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Video Is Vivendi's Brightest Spot

14 Aug, 2002 By: Joan Villa

Theatrical, video and games were among the few profitable divisions for media conglomerate Vivendi Universal, which reported a 12-billion euro loss for the first half of the year.

Newly installed chairman and CEO Jean-Rene Fourtou said the company will have to sell business assets worth 10 billion euros and cut what he called “the cash drain” from internet activities and corporate overhead. The company will also sell the publisher Houghton Mifflin that Vivendi bought last year for $1.7 billion, and Vivendi Universal Games, which reported 68 percent higher revenues during the first half.

Revenues at Universal Entertainment division, which includes movies, video and television, grew 46 percent due to the acquisition of USA Networks on May 7. On a comparable year-over-year basis, entertainment rose 21 percent thanks in part to Universal's strongest box office performance in four years, the company said. The studio also finished the first six months of the year ranked No. 2 among all studios in consumer spending for DVD sellthrough and for VHS and DVD rental revenue primarily from the hit releases Spy Game, A Beautiful Mind and Gosford Park.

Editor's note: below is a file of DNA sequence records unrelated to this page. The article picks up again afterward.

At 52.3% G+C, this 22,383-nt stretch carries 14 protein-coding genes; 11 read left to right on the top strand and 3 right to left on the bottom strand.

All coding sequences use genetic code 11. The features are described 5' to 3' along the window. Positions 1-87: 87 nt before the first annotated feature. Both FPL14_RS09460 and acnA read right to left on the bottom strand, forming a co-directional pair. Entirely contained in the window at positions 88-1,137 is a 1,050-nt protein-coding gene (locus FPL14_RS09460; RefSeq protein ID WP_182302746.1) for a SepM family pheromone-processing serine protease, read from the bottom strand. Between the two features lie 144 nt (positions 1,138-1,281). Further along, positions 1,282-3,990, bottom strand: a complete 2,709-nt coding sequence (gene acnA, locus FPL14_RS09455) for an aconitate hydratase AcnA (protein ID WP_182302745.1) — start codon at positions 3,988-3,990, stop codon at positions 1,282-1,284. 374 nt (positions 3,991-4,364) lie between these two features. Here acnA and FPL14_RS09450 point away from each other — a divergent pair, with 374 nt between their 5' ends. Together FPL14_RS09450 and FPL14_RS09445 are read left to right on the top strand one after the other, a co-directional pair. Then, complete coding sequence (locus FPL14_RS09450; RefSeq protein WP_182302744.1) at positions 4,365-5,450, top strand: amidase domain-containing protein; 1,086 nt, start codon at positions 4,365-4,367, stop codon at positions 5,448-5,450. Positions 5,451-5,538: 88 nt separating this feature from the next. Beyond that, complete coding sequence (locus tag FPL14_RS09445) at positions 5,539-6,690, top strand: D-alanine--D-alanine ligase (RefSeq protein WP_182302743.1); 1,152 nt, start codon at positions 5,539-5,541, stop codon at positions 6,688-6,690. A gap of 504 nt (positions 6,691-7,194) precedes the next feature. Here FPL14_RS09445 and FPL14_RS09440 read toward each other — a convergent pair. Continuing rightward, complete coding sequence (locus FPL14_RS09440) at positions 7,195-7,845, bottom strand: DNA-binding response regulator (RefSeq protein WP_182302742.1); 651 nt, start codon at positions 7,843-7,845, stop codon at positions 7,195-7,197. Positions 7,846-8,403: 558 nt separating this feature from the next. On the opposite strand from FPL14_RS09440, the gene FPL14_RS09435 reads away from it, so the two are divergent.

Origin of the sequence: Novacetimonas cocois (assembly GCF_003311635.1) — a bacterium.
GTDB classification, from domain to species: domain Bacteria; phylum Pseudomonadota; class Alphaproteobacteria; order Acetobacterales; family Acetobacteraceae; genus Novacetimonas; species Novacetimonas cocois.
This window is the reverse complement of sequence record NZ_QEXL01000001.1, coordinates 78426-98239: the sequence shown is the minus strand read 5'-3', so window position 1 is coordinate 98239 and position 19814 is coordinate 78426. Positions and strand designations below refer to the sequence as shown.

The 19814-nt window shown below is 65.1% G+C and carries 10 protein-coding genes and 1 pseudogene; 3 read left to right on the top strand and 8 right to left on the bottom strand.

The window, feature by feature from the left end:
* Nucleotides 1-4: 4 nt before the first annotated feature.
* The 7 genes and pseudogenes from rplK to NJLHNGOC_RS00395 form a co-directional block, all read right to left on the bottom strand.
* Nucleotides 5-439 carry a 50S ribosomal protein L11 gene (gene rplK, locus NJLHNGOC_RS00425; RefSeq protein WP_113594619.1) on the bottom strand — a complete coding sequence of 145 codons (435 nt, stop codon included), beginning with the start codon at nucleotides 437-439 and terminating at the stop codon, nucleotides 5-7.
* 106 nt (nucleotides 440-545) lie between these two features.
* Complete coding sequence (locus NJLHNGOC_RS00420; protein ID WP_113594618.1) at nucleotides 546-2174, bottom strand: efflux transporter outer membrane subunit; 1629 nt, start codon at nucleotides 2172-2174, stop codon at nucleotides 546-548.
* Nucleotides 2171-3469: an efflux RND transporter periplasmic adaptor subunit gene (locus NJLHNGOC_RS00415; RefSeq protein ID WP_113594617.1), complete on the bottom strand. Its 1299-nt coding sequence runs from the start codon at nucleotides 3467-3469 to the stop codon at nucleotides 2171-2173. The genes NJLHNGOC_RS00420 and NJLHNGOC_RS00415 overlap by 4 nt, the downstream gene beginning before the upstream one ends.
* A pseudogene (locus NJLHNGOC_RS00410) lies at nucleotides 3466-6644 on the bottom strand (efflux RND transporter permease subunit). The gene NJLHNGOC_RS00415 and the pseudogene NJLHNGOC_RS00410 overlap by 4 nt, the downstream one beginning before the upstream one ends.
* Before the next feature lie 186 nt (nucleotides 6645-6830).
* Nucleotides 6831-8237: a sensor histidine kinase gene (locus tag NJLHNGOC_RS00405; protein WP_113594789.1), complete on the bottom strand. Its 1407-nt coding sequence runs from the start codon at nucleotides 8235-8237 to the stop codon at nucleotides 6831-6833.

Vivendi shares closed down nearly 24 percent to $11.66 following the earnings news and a downgrade by debt-rating agency Standard & Poor's, which cut the company's long-term corporate credit rating to “junk.”

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